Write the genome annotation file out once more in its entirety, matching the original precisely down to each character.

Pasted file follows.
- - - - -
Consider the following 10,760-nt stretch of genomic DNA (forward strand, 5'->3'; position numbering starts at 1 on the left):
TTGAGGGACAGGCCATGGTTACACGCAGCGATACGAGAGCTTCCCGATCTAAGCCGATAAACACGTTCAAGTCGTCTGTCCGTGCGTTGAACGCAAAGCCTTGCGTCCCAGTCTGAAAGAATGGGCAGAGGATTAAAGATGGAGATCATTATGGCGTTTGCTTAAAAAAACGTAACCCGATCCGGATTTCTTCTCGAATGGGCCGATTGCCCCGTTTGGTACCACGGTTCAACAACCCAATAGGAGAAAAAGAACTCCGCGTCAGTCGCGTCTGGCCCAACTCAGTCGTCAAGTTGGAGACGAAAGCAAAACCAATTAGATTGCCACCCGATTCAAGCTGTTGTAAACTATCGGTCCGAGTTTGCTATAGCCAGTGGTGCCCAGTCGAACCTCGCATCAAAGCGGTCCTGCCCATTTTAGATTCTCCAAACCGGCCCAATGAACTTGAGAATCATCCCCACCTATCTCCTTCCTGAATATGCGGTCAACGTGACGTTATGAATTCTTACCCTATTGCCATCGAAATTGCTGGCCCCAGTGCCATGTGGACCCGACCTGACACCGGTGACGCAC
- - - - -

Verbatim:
Consider the following 10,760-nt stretch of genomic DNA (forward strand, 5'->3'; position numbering starts at 1 on the left):
TTGAGGGACAGGCCATGGTTACACGCAGCGATACGAGAGCTTCCCGATCTAAGCCGATAAACACGTTCAAGTCGTCTGTCCGTGCGTTGAACGCAAAGCCTTGCGTCCCAGTCTGAAAGAATGGGCAGAGGATTAAAGATGGAGATCATTATGGCGTTTGCTTAAAAAAACGTAACCCGATCCGGATTTCTTCTCGAATGGGCCGATTGCCCCGTTTGGTACCACGGTTCAACAACCCAATAGGAGAAAAAGAACTCCGCGTCAGTCGCGTCTGGCCCAACTCAGTCGTCAAGTTGGAGACGAAAGCAAAACCAATTAGATTGCCACCCGATTCAAGCTGTTGTAAACTATCGGTCCGAGTTTGCTATAGCCAGTGGTGCCCAGTCGAACCTCGCATCAAAGCGGTCCTGCCCATTTTAGATTCTCCAAACCGGCCCAATGAACTTGAGAATCATCCCCACCTATCTCCTTCCTGAATATGCGGTCAACGTGACGTTATGAATTCTTACCCTATTGCCATCGAAATTGCTGGCCCCAGTGCCATGTGGACCCGACCTGACACCGGTGACGCAC